Your board can come with several different fin box configurations, with anywhere from one to five fin boxes. If a board has a single fin, it will be best for fast, straight shot surfing. Twin boards will be more playful and skatier. Three boxes are most common, and this thruster or tri setup will give you stability, control and maneuverability. You will also see boards with four and even five fin boxes, allowing for versatile setups depending on ability and conditions. Remember, however, that just because your board has three or even five fin boxes you don’t need to fill them all. Your board will change its feel and character by changing both the size of the fins and the placement. You can make your board feel like two completely different boards just by moving and changing out fins. Don’t be afraid to experiment!

As you progress in your riding, you will want to pay attention to rake, base, depth, foil, cant, toe and flex in your fin selection. Some riders believe that fins are almost as important as your board in making your surfing sessions most enjoyable for you. So, if you want to take your surfing to the next level, stop in and talk to the experts at Sun Sports+ and we can help guide you to the perfect fin for your board.

What Size Wakeboard Do I Need?

Wakeboards come in a variety of sizes, and it is important that you have a board that is large enough for you. Manufacturers will give you size charts to get a sense of what length is good for you, but here is some advice to help you fine tune sizing.

First of all, if you are sharing a board, it is important to buy a board to fit the biggest rider in the group. Riding on a board that is too small is an exercise in frustration for a wakeboarder, while a smaller rider can generally enjoy a ride on a bigger board.

In general, shorter boards are easier to spin and maneuver in the air. However, they are slower and take more energy to push through the water (the more surface area the board has on the water, the faster it will move across the surface). The decreased surface area makes landings harder and the nose may tend to dig in.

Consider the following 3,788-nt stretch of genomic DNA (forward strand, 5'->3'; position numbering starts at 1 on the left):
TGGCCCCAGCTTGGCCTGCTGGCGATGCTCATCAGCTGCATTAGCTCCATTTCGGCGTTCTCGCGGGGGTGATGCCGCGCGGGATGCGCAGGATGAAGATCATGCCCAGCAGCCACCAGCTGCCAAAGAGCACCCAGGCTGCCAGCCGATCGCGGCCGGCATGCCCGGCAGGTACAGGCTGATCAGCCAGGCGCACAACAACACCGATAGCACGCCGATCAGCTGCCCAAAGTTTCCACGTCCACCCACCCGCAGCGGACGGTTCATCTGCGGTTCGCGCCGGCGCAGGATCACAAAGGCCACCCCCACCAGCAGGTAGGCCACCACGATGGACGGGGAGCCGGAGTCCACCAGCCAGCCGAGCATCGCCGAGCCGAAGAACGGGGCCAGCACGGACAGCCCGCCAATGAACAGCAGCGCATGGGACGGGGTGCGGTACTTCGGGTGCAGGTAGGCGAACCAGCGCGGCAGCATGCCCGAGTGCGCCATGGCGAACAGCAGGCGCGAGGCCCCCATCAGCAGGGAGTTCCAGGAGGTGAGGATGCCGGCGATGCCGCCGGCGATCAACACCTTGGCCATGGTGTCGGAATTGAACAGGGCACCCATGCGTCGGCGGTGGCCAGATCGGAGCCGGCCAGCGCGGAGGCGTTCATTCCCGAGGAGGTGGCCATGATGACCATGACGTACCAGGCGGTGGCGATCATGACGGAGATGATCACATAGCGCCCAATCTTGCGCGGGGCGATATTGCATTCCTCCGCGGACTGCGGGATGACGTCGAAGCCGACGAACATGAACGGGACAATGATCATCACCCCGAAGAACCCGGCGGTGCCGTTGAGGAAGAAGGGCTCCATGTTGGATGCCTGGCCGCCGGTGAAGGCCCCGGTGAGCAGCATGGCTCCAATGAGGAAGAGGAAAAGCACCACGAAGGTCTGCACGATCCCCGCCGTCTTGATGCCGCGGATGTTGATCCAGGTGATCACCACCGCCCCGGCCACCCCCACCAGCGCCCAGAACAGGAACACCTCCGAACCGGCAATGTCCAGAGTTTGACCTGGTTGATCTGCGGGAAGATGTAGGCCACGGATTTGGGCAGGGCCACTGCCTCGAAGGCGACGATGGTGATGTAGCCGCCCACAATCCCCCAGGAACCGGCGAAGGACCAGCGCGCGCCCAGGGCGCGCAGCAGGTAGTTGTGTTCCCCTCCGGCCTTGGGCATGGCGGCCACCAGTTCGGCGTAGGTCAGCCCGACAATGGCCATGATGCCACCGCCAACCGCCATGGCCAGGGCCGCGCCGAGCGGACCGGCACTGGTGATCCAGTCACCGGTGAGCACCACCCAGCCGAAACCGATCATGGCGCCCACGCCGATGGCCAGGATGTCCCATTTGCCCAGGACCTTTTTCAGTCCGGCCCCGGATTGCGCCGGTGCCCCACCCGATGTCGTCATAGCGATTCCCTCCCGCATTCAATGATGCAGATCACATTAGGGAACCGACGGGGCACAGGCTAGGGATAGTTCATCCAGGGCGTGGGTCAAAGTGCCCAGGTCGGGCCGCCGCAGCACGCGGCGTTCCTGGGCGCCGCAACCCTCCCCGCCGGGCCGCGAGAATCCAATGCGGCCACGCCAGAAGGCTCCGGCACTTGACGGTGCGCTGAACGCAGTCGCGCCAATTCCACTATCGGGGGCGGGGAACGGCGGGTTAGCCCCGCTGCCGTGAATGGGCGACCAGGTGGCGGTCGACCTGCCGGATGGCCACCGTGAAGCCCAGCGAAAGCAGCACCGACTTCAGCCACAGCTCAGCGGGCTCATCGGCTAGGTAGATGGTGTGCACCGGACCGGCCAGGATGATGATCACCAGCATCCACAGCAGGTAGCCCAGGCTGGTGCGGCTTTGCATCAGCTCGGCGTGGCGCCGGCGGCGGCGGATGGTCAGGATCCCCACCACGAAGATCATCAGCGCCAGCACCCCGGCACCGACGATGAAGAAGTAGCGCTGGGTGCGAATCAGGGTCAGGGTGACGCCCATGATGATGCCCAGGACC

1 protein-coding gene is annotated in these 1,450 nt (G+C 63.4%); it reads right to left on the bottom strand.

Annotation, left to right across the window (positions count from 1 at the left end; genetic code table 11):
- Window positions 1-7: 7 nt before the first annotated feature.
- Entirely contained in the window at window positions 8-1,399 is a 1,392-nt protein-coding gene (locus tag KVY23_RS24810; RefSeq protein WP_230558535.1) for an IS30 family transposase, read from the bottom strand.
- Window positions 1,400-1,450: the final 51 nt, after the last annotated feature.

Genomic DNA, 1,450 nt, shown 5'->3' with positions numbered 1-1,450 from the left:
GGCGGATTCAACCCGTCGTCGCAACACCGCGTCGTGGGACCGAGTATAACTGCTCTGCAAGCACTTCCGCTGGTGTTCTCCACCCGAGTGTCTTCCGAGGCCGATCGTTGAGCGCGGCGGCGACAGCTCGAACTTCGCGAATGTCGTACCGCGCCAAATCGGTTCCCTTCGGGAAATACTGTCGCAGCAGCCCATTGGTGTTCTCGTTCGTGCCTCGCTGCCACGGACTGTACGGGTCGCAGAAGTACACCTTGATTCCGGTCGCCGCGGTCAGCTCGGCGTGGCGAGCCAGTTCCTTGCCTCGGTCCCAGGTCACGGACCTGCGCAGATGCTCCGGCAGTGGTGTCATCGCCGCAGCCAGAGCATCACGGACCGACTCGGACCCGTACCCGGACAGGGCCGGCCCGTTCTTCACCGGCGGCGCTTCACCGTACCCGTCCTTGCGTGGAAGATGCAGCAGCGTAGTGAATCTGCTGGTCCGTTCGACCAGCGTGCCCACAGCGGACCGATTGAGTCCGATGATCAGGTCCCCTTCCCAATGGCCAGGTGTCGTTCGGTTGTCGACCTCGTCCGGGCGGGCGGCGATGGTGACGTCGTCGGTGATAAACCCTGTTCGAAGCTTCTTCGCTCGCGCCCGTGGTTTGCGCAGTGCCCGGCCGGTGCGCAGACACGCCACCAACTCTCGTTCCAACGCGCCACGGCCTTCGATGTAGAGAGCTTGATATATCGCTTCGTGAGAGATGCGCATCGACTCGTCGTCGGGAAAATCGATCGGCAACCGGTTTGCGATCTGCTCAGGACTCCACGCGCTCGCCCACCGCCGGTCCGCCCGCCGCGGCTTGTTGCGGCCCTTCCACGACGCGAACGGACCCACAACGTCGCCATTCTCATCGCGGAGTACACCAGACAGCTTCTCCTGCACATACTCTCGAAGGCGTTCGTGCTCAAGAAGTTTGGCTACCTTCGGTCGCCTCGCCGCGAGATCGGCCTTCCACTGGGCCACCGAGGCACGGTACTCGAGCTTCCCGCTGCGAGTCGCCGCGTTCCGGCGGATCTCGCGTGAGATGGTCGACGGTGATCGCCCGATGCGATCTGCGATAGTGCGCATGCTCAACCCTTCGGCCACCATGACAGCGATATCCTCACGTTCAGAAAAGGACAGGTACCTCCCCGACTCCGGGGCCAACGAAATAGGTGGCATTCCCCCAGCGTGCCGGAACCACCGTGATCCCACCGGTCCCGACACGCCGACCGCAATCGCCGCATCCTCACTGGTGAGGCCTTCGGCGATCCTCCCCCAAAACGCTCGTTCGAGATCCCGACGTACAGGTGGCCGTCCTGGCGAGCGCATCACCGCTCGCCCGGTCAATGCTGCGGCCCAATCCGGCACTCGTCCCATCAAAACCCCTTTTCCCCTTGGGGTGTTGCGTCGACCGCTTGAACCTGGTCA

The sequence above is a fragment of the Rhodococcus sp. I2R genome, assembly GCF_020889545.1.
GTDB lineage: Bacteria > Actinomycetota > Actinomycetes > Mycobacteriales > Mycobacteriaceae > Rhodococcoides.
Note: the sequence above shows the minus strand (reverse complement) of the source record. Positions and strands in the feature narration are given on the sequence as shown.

Longer wakeboards are typically easier to ride and learn on, and they have a solid feel that will really boost you off the wake. They sit on top of the water nicely and move quickly through the water. The increased surface area of a longer wakeboard will also offer softer landings. Their weight can make tricks a bit tougher, however.

Choosing a wakeboard is a personal preference and should be fun. The more boards you have an opportunity to try the better. Get on a friend’s board if you can, and keep in touch with us at Sun Sports. We offer several opportunities for you to try out manufacturers’ products every year. We typically have pro riders at the store two or three times each summer, and would love to have you join us. It’s a great opportunity for you to network with riders and to get some tips from the pros.

Try a few different shapes and check out the latest graphics. At Sun Sports+, we are always happy to answer questions anytime, so stop by and let us help you find the right board!


Buying a Wakeboard: The Basics

Your level of riding and the type of riding you do make a difference in what type of wakeboard you should buy. Boards for the park are a bit different than boards for riding behind the boat. There are several things to keep in mind when you are looking to purchase a wakeboard. Let’s start with a primer on the vocabulary of wakeboards.